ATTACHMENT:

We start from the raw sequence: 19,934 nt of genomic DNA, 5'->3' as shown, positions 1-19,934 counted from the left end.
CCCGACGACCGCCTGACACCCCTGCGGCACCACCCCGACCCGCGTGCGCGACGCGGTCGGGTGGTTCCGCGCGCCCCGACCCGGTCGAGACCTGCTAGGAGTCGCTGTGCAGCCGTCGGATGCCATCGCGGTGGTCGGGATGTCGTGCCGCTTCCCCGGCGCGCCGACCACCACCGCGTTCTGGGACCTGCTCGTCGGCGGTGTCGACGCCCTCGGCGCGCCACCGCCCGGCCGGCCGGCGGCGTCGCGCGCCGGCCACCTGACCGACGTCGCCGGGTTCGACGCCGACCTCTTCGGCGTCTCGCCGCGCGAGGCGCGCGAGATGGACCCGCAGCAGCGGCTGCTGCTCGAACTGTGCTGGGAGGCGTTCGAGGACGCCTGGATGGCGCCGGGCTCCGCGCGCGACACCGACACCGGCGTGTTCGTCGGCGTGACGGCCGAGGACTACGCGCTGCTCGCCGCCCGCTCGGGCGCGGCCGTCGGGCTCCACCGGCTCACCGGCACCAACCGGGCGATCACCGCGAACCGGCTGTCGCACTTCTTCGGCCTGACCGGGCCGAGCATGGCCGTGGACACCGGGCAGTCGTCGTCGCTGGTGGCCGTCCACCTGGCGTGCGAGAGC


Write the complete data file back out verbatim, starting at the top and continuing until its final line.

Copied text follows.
We start from the raw sequence: 19,934 nt of genomic DNA, 5'->3' as shown, positions 1-19,934 counted from the left end.
CCCGACGACCGCCTGACACCCCTGCGGCACCACCCCGACCCGCGTGCGCGACGCGGTCGGGTGGTTCCGCGCGCCCCGACCCGGTCGAGACCTGCTAGGAGTCGCTGTGCAGCCGTCGGATGCCATCGCGGTGGTCGGGATGTCGTGCCGCTTCCCCGGCGCGCCGACCACCACCGCGTTCTGGGACCTGCTCGTCGGCGGTGTCGACGCCCTCGGCGCGCCACCGCCCGGCCGGCCGGCGGCGTCGCGCGCCGGCCACCTGACCGACGTCGCCGGGTTCGACGCCGACCTCTTCGGCGTCTCGCCGCGCGAGGCGCGCGAGATGGACCCGCAGCAGCGGCTGCTGCTCGAACTGTGCTGGGAGGCGTTCGAGGACGCCTGGATGGCGCCGGGCTCCGCGCGCGACACCGACACCGGCGTGTTCGTCGGCGTGACGGCCGAGGACTACGCGCTGCTCGCCGCCCGCTCGGGCGCGGCCGTCGGGCTCCACCGGCTCACCGGCACCAACCGGGCGATCACCGCGAACCGGCTGTCGCACTTCTTCGGCCTGACCGGGCCGAGCATGGCCGTGGACACCGGGCAGTCGTCGTCGCTGGTGGCCGTCCACCTGGCGTGCGAGAGC